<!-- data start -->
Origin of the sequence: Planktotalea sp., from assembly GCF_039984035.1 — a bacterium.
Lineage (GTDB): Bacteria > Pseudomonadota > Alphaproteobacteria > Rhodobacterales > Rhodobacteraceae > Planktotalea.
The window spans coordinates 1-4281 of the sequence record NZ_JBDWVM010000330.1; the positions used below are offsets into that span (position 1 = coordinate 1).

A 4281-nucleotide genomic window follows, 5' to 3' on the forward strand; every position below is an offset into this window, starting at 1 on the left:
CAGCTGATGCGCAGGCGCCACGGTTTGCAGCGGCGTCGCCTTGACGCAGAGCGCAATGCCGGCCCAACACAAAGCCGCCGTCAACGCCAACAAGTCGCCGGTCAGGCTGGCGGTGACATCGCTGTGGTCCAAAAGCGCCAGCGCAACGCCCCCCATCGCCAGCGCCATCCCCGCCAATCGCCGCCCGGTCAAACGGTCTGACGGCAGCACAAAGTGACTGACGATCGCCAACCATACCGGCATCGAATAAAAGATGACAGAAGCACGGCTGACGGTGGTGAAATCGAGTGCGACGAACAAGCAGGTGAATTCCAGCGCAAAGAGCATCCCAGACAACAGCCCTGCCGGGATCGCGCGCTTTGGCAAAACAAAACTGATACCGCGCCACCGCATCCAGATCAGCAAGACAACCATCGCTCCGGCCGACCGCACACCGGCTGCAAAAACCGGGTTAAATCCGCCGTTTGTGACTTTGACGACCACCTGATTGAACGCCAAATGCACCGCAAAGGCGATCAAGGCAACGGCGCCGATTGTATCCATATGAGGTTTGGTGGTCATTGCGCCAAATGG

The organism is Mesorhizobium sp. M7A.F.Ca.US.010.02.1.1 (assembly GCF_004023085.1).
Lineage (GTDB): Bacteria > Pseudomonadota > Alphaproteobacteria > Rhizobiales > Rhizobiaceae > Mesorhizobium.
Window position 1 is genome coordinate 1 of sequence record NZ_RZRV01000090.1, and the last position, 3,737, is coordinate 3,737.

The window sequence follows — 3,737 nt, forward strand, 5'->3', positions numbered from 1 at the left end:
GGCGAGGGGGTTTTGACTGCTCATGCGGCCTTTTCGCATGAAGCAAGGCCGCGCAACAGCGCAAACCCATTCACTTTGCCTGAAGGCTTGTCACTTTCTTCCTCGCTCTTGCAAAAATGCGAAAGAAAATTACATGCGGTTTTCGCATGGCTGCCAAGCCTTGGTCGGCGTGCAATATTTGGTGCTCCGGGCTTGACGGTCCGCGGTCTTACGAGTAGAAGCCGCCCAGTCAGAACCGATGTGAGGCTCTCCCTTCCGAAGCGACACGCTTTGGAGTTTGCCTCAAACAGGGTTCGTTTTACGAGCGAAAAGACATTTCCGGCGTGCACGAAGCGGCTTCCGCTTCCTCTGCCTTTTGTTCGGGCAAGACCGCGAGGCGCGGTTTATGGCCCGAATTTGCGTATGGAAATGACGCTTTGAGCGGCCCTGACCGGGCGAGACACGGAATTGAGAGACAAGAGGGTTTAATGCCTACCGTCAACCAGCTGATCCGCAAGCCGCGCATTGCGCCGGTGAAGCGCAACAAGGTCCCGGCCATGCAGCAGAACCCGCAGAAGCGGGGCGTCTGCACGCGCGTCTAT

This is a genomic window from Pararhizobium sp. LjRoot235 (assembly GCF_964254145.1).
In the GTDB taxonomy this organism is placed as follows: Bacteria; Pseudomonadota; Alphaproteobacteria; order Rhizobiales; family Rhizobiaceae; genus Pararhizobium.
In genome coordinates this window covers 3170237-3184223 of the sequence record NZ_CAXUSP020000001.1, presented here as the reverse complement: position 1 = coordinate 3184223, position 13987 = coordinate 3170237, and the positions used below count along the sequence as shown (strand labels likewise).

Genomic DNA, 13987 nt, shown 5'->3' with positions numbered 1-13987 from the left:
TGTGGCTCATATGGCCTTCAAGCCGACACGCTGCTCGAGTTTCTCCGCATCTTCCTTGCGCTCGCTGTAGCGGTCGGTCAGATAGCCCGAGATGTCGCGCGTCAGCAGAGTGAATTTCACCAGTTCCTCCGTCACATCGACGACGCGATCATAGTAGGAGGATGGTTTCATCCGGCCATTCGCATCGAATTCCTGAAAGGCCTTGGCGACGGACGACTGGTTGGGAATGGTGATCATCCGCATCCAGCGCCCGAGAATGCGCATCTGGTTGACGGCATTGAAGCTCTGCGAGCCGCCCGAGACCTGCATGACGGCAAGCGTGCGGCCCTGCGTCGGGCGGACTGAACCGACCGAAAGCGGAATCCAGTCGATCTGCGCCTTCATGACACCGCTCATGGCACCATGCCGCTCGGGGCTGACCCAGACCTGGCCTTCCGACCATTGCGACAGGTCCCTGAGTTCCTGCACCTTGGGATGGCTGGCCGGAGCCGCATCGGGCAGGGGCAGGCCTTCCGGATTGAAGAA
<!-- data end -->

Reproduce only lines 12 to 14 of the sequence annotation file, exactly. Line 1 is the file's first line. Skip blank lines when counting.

In the GTDB taxonomy this organism is placed as follows: Bacteria; Pseudomonadota; Alphaproteobacteria; order Rhizobiales; family Rhizobiaceae; genus Pararhizobium.
In genome coordinates this window covers 3170237-3184223 of the sequence record NZ_CAXUSP020000001.1, presented here as the reverse complement: position 1 = coordinate 3184223, position 13987 = coordinate 3170237, and the positions used below count along the sequence as shown (strand labels likewise).

Genomic DNA, 13987 nt, shown 5'->3' with positions numbered 1-13987 from the left: